Developing a corporate culture and working remotely: How to achieve results while doing both

The coronavirus pandemic has changed the job market forever. After having to limit social ties in 2020, most businesses in developing countries were able to transition their workplaces to a completely remote environment. Doing so allowed every employee to work from home. What’s more, 98% of those remote workers want to continue working remotely for a majority of the time until the end of their careers. Despite the overwhelming percentage of companies and employees now preferring to work remotely, 20% of respondents complain about communication problems and another 20% say they feel lonely.

What does all this mean for business leadership? In short, that success will belong to those companies able to provide conditions for remote work that address the issues of communication and are able to maintain a feeling of connection between employees.

The shared consciousness problem

People are social beings. Thus, whenever we’re in a group, it is important for us to feel in touch with what is happening around us, with regards to our peers. Whether a collective is for social or working purposes, the needs are the same. When working remotely, people will unconsciously seek out ways to remedy their lack of social connections through standard work applications. Zoom and Slack, who excel at organising working communications between teams (most of whom work with each other in an office) could not bring teammates together for strictly social interactions.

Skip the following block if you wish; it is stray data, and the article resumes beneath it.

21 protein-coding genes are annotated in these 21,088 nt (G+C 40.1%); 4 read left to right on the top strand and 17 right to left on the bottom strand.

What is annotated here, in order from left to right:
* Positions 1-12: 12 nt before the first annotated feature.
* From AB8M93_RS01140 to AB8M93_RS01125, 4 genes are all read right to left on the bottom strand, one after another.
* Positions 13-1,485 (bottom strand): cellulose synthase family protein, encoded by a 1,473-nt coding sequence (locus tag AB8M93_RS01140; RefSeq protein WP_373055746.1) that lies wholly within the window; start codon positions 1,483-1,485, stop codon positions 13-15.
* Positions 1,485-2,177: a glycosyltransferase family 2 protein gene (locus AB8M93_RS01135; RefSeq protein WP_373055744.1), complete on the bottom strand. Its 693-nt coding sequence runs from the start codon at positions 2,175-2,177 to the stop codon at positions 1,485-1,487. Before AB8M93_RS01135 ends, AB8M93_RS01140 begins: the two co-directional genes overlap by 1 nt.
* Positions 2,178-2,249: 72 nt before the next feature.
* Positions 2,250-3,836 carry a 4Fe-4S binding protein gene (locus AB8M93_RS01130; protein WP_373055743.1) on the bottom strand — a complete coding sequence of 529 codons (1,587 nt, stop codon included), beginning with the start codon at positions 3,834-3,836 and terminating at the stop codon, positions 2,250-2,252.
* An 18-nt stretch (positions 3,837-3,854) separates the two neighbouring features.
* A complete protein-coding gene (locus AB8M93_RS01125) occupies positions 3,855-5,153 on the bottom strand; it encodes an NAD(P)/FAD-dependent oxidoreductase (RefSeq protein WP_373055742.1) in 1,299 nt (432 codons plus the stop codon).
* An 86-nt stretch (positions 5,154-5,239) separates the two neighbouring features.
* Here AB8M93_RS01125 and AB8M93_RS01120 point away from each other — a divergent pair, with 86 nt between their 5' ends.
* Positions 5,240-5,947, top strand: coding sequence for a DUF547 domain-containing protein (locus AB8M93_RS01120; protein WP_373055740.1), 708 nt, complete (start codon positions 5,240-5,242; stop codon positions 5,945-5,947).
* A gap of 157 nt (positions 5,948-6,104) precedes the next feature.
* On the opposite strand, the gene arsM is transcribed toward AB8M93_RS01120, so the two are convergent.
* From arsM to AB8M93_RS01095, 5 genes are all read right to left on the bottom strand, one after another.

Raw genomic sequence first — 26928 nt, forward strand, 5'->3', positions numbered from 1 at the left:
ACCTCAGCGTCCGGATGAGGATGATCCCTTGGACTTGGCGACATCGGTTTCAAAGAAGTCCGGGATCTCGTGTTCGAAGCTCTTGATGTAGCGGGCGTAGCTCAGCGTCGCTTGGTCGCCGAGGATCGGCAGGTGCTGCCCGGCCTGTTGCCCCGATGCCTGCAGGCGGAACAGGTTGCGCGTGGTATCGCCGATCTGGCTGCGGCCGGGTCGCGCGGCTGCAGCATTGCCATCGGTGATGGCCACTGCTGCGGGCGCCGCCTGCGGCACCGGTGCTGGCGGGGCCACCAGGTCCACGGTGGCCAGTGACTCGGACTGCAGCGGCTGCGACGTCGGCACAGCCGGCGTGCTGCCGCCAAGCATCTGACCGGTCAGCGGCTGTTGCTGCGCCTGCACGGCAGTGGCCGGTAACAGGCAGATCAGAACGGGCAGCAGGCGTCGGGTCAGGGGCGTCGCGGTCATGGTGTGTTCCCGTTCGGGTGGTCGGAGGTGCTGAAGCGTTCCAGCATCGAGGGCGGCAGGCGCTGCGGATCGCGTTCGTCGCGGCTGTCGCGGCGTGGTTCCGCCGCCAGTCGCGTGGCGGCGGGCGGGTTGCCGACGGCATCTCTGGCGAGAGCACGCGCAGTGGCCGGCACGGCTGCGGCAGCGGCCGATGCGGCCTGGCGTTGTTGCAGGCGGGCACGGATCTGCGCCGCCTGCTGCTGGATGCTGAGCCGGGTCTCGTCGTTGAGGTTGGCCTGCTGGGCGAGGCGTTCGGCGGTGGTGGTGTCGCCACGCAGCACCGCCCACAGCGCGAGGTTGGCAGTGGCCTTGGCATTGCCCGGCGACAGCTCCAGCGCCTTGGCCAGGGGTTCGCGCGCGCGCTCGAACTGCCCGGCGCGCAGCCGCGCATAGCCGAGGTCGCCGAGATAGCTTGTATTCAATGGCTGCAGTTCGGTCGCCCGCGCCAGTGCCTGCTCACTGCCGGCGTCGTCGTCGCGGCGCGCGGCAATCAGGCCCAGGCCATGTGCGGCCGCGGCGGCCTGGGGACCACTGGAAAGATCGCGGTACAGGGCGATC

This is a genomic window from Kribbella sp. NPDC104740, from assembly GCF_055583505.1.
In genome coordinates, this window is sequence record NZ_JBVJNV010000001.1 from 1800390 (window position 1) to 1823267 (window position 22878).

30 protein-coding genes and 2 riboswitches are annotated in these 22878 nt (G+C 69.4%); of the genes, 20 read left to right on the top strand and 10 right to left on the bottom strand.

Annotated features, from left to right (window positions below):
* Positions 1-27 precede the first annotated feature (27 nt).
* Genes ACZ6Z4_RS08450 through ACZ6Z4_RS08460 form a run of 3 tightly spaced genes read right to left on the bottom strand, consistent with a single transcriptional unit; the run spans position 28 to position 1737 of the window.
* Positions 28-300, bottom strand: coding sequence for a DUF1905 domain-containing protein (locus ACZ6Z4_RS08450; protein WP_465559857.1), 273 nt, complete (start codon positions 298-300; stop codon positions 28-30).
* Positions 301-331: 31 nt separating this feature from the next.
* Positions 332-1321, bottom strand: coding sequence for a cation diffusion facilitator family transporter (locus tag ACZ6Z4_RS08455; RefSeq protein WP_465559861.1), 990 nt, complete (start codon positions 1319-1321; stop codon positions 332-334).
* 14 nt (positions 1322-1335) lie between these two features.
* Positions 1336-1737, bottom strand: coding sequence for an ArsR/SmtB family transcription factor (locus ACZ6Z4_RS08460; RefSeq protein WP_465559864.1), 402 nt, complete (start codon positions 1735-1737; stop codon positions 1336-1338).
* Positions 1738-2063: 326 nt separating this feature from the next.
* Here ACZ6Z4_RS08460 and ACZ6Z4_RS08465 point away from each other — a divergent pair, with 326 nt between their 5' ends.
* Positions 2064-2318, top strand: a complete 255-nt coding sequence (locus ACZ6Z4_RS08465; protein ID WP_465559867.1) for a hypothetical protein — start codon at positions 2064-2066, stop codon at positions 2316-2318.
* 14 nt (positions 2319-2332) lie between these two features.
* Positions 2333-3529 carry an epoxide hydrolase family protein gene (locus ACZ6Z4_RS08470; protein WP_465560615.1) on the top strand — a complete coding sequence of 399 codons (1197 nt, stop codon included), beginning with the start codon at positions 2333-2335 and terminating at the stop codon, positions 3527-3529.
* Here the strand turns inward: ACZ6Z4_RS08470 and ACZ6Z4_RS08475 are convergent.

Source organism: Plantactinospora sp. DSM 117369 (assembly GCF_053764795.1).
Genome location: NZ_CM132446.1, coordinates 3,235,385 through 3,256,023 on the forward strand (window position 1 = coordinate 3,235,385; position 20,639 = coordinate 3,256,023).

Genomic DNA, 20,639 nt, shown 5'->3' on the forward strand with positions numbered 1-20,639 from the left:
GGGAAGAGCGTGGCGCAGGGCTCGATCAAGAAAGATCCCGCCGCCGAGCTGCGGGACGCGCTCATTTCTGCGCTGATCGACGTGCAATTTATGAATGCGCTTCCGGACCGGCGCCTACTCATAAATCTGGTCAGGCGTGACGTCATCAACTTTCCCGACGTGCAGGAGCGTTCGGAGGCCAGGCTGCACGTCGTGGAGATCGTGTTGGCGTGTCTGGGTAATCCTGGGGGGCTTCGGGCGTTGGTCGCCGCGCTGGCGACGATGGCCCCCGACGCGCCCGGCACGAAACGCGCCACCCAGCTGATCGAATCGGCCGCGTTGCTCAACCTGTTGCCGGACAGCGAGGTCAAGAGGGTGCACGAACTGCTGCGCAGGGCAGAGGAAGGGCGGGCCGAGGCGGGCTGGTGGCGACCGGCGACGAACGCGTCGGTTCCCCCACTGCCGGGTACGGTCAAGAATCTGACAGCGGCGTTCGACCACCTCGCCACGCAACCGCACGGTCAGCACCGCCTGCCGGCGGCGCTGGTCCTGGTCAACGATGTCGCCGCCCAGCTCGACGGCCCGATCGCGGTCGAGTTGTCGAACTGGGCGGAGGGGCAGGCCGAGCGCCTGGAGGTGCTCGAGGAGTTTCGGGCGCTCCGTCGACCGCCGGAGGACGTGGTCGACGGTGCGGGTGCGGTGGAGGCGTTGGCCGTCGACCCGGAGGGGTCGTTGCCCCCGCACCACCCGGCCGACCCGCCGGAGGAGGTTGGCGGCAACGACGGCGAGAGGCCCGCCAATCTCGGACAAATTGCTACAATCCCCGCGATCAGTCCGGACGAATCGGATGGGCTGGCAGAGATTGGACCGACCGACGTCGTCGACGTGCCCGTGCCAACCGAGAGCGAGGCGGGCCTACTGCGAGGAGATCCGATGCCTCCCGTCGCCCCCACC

Thus, more and more HR and EX departments began to realise that the problem was deeper than simple messaging or videoconferencing. Slowly by surely, the corporate cultures of companies were beginning to fade away. 

Corporate culture refers to the beliefs and behaviors that determine how a company's employees and management interact. It is a long-held belief that corporate culture can be communicated through a formal set of rules. 2020 finally dispelled this illusion. If half of a company's culture can be codified, the other half is transmitted in the form of direct communication between employees. The latter does not imply formal business meetings or video calls. On the contrary, we are talking about informal interaction between employees, not directly related to the completion of work-related tasks.